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View Full Version : BIG problems with HRD lighting ...



svdelle
06-11-2003, 03:32 PM
I've read everything that I can find about HDR lighting in Lightwave on the net and in 'Inside Lightwave 7', but I can't seem to get anywhere near the tutorials I find on the net. Now, what is it that I'm doing wrong. I've messed around with this for a long time now, and just seem to get nowhere at all.

On the image below I've used nothing but color - no texture maps at all. I've imported an HDR image in the Image Editor (downloaded from Debevecs site if I remember correct), and added it in the Effects > Backdrop. Turned down the intensity on the one light in the scene to 0, and turned on Global Illumination. Set it to Raytrace both shadow and reflections in the Render dialog.

I've also played around with different settings, but it always comes out very grumsy, and just plain crappy. And where does all that noise come from?

Now does anyone have any 'beginners experience' to share? Cause I'm sure I've missed something. Just can't figure out what it is.

3DBOX
06-11-2003, 03:50 PM
Beginner here.....

i gave up on .HDR and started using .TIF

WCameron
06-11-2003, 04:04 PM
reduce the scale of your objects, or raise the rays per evaluation
setting?

- Will.

Mattoo
06-11-2003, 04:31 PM
Your radiosity settings are fine (you might want to try interpolated for faster rendering).

First thing to do - turn off raytrace shadows, reflections, refraction. Your scene doesn't need these as there is nothing worth reflecting to that accuracy and you have no actual lights (HDR doesn't need ratrace shadows turned on).

Second thing - make sure your pen is to scale.

Thirdly - Go to the Camera properties and turn on dithered motion blur and enhanced low antialiasing.

Fourthly - In the Global Illumination panel turn ON Shading Noise Reduction.

Fifthly - there's the 3 ways it can work out the radiosity, Background, Interpolated, MonteCarlo. Background will render fastest but will be less accurate, MonteCarlo will take the longest but is most accurate.

Try these settings for each and see how it effects them (make sure you've done the above things):

Background - Rays= 4x12 (more is better but slower)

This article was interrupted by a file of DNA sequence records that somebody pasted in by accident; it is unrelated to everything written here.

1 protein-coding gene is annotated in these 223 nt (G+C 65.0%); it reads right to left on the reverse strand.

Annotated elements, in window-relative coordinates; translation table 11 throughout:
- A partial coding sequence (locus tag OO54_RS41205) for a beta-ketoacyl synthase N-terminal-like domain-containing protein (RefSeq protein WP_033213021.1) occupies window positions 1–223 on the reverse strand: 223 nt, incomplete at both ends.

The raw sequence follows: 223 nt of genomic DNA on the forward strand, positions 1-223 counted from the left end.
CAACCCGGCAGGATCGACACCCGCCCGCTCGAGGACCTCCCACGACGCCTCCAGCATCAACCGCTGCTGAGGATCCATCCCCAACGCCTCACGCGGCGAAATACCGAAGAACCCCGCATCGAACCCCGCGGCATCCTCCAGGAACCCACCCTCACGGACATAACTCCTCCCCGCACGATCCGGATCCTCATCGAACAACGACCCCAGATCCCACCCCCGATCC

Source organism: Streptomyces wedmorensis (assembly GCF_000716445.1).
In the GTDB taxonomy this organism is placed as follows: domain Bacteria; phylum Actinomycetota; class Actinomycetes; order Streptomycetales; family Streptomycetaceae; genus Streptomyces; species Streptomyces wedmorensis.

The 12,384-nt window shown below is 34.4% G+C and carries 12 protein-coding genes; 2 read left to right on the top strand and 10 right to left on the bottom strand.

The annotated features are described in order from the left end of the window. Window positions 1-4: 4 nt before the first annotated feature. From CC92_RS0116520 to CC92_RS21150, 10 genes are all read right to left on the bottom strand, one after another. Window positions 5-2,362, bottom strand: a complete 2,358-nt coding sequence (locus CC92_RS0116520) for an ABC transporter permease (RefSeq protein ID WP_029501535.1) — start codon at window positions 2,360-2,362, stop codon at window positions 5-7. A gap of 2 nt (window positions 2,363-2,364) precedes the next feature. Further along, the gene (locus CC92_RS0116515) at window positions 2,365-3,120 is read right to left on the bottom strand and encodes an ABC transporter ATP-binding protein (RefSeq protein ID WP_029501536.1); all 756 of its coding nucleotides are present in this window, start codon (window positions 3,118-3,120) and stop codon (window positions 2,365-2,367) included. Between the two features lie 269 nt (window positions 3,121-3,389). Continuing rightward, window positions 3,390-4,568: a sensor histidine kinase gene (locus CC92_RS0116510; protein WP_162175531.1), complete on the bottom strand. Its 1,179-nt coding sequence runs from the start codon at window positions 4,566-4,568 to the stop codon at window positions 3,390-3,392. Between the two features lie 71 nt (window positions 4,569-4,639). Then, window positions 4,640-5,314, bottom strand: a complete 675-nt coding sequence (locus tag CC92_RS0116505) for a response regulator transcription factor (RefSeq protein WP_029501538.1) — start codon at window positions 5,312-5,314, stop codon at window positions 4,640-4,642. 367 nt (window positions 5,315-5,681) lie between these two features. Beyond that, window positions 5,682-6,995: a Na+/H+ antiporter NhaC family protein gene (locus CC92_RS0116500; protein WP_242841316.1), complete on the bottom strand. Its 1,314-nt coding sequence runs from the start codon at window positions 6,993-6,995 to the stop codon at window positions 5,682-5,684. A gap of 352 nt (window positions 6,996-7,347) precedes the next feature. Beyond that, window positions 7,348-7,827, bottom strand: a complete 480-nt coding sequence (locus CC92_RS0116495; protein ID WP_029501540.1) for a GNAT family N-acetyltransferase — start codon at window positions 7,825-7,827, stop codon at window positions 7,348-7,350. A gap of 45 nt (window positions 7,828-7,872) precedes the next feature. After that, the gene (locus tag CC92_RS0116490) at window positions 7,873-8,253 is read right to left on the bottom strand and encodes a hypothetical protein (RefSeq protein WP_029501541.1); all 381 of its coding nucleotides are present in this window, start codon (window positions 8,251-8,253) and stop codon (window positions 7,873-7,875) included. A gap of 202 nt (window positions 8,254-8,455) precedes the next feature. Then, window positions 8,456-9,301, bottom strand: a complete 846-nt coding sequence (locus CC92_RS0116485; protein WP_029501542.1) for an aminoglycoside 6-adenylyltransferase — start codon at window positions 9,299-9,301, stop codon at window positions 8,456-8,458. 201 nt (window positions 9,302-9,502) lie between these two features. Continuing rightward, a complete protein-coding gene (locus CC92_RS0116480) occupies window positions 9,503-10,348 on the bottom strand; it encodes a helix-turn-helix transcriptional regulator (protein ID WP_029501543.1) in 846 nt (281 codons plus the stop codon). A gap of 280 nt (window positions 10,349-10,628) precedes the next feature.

Interpolated - Rays= 4x12 (more is better but slower)
Bounces= 1 (more is better but slower)
Tolerence= 0.2 (smaller values are better, but slower)
Evaluation Spacing= 5mm (more is better but slower)

MonteCarlo - Rays= 3x9 (more is better but slower)

These are the settings I'd probably start from. I'd then tweak as necessary until it looks ok and the settings are as low quality as I'd like to get away with.

Hope this helps. May I also suggest the Beachprobe.hdr. I usually use this one as a good lighting test for models. Some other hdr's require some alterations to work well.

svdelle
06-11-2003, 04:41 PM
Thanks a lot for the input. It helped me to see that I was going in the right direction, but simply wasn't aware of these (important) things.

()

da_duke
06-12-2003, 01:48 AM
the main problem with hdris like the kitchen is that this hdris are high contrast pictures with only small light sources. this will produce noise. one major improvement is to use the hdr exposure plugin as an image processing effect. play with the values, you will see the results in the image preview. try to lower the contrast. you will lose less or more 'hdri' effect if you change the contrast. if you down to the level of a normal ldri (8bit per channel contrast ratio) you don't have to use a hdri anymore.
for such hdris like the kitchen one it is a better solution to create the main light sources with normal lights within lightwave and to use the hdri only for reflection. since this hdri doesn't produce really usefull ambient lighting you will get much better results (better quality of the rendering and extremly faster rendering) with lights instead of hdri lighting. turning on 'shading noise reduction' will kill nearly any detail in your scene, especially if you go to texture things, so this can't be a solution for everything.

ackees
06-12-2003, 02:23 AM
Try using the HDRI image that LW provides first - it could be the HDRI image you are using.

thekho
06-12-2003, 12:34 PM
Use a Full Precision Blur from Image Editor.
They will rid of your grainy noise.